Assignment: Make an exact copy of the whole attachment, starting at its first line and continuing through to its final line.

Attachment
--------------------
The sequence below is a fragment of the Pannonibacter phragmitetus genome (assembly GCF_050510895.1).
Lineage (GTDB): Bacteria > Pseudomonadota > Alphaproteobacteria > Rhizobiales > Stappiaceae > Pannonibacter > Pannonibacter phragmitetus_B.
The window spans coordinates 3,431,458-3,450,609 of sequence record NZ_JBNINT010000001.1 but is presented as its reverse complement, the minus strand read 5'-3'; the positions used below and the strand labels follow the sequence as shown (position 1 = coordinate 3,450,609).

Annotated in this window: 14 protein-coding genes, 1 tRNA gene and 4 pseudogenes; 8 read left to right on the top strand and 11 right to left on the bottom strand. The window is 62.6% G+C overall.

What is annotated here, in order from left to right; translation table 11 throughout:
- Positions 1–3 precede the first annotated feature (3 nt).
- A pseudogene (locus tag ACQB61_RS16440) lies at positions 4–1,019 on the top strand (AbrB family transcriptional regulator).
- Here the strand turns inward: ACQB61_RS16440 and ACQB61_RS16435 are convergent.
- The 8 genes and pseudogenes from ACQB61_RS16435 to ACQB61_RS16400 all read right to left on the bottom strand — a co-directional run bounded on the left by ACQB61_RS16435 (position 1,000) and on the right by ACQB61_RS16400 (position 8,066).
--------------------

The sequence below is a fragment of the Pannonibacter phragmitetus genome (assembly GCF_050510895.1).
Lineage (GTDB): Bacteria > Pseudomonadota > Alphaproteobacteria > Rhizobiales > Stappiaceae > Pannonibacter > Pannonibacter phragmitetus_B.
The window spans coordinates 3,431,458-3,450,609 of sequence record NZ_JBNINT010000001.1 but is presented as its reverse complement, the minus strand read 5'-3'; the positions used below and the strand labels follow the sequence as shown (position 1 = coordinate 3,450,609).

Annotated in this window: 14 protein-coding genes, 1 tRNA gene and 4 pseudogenes; 8 read left to right on the top strand and 11 right to left on the bottom strand. The window is 62.6% G+C overall.

What is annotated here, in order from left to right; translation table 11 throughout:
- Positions 1–3 precede the first annotated feature (3 nt).
- A pseudogene (locus tag ACQB61_RS16440) lies at positions 4–1,019 on the top strand (AbrB family transcriptional regulator).
- Here the strand turns inward: ACQB61_RS16440 and ACQB61_RS16435 are convergent.
- The 8 genes and pseudogenes from ACQB61_RS16435 to ACQB61_RS16400 all read right to left on the bottom strand — a co-directional run bounded on the left by ACQB61_RS16435 (position 1,000) and on the right by ACQB61_RS16400 (position 8,066).